Industrial Pollution's Impact "On The Scale Of Malaria"
A new report documents, for the first time, the public health impact of industrial pollutants on local populations in developing countries.
Article written by guest writer Kecia Lynn
What's the Latest Development?
The 2012 World's Worst Pollution Problems report, published by the Blacksmith Institute and Green Cross Switzerland, reveals that hazardous waste materials impact the health and lives of an estimated 125 million people in developing countries around the world. The report used a common metric to evaluate the overall health burden borne by those who are exposed to toxic industrial pollutants. It showed that in some areas, the public health impact is on the same scale as malaria or tuberculosis. Bret Ericson of the Blacksmith Institute says that the number of people affected "is an extremely conservative estimate."
What's the Big Idea?
Stephan Robinson of Green Cross Switzerland says that the increase in mining and resource extraction resulting from the developed world's demand for electronics is the reason why so many toxic sites exist. Ericson cites the Nigerian state of Zamfara as an example: Lead exposure resulting from crushing gold-bearing rocks in village compounds led to such high child mortality rates that "doctors carrying out vaccinations...were shocked to see so few children." He also says that nations need to do a better job in terms of finding and using inexpensive ways to avoid toxic pollution.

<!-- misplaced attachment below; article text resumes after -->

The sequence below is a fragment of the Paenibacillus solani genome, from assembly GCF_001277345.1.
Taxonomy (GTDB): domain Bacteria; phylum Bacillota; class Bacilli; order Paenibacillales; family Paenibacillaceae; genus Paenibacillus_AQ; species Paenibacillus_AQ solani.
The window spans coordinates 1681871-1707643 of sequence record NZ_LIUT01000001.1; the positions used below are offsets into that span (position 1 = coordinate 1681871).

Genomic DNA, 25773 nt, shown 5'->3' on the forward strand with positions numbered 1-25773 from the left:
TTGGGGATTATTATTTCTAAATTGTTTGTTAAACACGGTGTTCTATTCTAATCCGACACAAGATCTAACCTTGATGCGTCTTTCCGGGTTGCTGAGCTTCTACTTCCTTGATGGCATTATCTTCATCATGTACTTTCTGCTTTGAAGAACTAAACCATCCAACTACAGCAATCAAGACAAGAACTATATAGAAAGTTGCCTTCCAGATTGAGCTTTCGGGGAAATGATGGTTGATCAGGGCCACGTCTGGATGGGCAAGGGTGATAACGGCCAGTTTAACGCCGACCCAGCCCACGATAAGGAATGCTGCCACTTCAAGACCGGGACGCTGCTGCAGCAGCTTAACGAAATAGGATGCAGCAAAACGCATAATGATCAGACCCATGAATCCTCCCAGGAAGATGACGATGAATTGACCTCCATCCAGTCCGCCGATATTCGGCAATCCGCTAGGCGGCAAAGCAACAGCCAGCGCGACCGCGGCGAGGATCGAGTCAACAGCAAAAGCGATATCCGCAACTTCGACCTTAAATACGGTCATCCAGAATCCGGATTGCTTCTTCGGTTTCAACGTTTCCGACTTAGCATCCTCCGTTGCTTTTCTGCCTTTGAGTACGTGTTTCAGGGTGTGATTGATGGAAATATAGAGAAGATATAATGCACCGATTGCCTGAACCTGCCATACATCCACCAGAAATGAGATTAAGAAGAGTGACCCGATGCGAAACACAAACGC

VR's coolest feature? Boosting compassion and empathy.
- Virtual reality fills us with awe and adrenaline — and the technology is only at a crude stage, explains VR filmmaker Danfung Dennis. It's capable of inspiring something much greater in us: empathy.
- With coming technological advancements in pixel display, haptics, and sound tracking, VR users will finally be able to know what it's like to really take another person's perspective. Empathy is inherent in humans (and other animal species), but just as it can be squashed, it must be practiced in order to develop.
- "This ability to improve ourselves to become a more empathetic and compassionate society is what I hope we will use this technology for," Dennis says.
We have to practice doing nothing more often.
- Constantly being busy is neurologically taxing and emotionally draining.
- In his new book, Jon Kabat-Zinn writes that you're doing a disservice to others by always being busy.
- Busyness is often an excuse for the discomfort of being alone with your own thoughts.
That's a sharp increase from the 1960s when it took the same share of scientists an average of 35 years to drop out of academia.
- The study tracked the careers of more than 100,000 scientists over 50 years.
- The results showed career lifespans are shrinking, and fewer scientists are getting credited as the lead author on scientific papers.
- Scientists are still pursuing careers in the private sector, however there are key differences between research conducted in academia and industry.
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